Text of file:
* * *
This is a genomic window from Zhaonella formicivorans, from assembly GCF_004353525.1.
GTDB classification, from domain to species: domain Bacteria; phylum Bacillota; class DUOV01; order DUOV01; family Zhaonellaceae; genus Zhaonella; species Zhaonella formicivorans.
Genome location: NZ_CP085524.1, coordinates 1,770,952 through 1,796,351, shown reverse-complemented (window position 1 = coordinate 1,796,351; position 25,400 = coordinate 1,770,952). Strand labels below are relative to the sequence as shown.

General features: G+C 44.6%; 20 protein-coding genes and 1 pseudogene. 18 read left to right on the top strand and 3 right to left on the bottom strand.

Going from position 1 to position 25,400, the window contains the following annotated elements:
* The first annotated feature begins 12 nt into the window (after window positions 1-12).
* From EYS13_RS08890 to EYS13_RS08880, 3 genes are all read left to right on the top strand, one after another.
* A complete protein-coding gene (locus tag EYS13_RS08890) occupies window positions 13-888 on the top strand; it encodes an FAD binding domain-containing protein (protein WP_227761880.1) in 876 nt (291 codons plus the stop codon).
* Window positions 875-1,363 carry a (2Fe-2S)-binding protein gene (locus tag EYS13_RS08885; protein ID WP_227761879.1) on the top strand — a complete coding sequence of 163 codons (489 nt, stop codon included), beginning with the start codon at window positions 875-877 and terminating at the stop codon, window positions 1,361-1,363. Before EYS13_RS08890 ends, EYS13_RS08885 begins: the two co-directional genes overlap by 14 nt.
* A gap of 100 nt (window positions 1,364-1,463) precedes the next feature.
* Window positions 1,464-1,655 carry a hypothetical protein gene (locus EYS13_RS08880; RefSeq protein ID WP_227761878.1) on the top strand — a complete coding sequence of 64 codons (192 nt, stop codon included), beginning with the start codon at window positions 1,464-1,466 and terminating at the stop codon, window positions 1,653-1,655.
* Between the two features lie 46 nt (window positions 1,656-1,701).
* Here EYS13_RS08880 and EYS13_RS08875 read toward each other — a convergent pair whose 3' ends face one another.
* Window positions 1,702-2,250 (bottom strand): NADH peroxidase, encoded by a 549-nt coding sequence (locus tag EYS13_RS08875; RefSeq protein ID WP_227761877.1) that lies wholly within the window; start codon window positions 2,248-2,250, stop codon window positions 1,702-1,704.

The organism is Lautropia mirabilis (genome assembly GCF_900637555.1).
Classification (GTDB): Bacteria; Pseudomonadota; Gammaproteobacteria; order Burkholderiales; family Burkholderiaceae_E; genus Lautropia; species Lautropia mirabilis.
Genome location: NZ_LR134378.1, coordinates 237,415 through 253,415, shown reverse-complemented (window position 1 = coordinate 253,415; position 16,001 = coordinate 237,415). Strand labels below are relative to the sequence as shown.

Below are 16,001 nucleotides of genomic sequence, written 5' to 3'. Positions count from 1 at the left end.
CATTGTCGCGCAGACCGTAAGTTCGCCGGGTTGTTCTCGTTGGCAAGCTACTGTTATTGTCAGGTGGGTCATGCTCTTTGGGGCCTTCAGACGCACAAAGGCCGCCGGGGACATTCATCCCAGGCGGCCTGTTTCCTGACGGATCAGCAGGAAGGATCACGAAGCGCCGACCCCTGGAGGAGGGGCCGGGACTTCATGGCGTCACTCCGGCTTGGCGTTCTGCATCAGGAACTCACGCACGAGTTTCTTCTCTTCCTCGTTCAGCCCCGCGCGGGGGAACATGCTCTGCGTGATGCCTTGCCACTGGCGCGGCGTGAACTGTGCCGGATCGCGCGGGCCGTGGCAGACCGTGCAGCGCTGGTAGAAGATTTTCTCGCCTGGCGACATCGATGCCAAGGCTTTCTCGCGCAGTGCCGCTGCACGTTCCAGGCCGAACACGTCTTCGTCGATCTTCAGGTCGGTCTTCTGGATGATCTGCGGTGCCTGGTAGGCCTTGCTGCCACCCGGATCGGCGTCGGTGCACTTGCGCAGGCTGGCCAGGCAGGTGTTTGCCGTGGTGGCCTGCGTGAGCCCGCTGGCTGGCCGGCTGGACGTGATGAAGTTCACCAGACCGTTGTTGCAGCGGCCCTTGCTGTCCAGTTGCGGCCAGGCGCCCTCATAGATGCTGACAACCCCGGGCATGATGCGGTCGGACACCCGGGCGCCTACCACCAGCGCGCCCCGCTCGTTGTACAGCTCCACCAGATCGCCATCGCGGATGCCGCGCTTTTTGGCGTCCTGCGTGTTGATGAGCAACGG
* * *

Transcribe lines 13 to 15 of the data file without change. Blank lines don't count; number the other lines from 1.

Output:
* Here EYS13_RS08880 and EYS13_RS08875 read toward each other — a convergent pair whose 3' ends face one another.
* Window positions 1,702-2,250 (bottom strand): NADH peroxidase, encoded by a 549-nt coding sequence (locus tag EYS13_RS08875; RefSeq protein ID WP_227761877.1) that lies wholly within the window; start codon window positions 2,248-2,250, stop codon window positions 1,702-1,704.

The organism is Lautropia mirabilis (genome assembly GCF_900637555.1).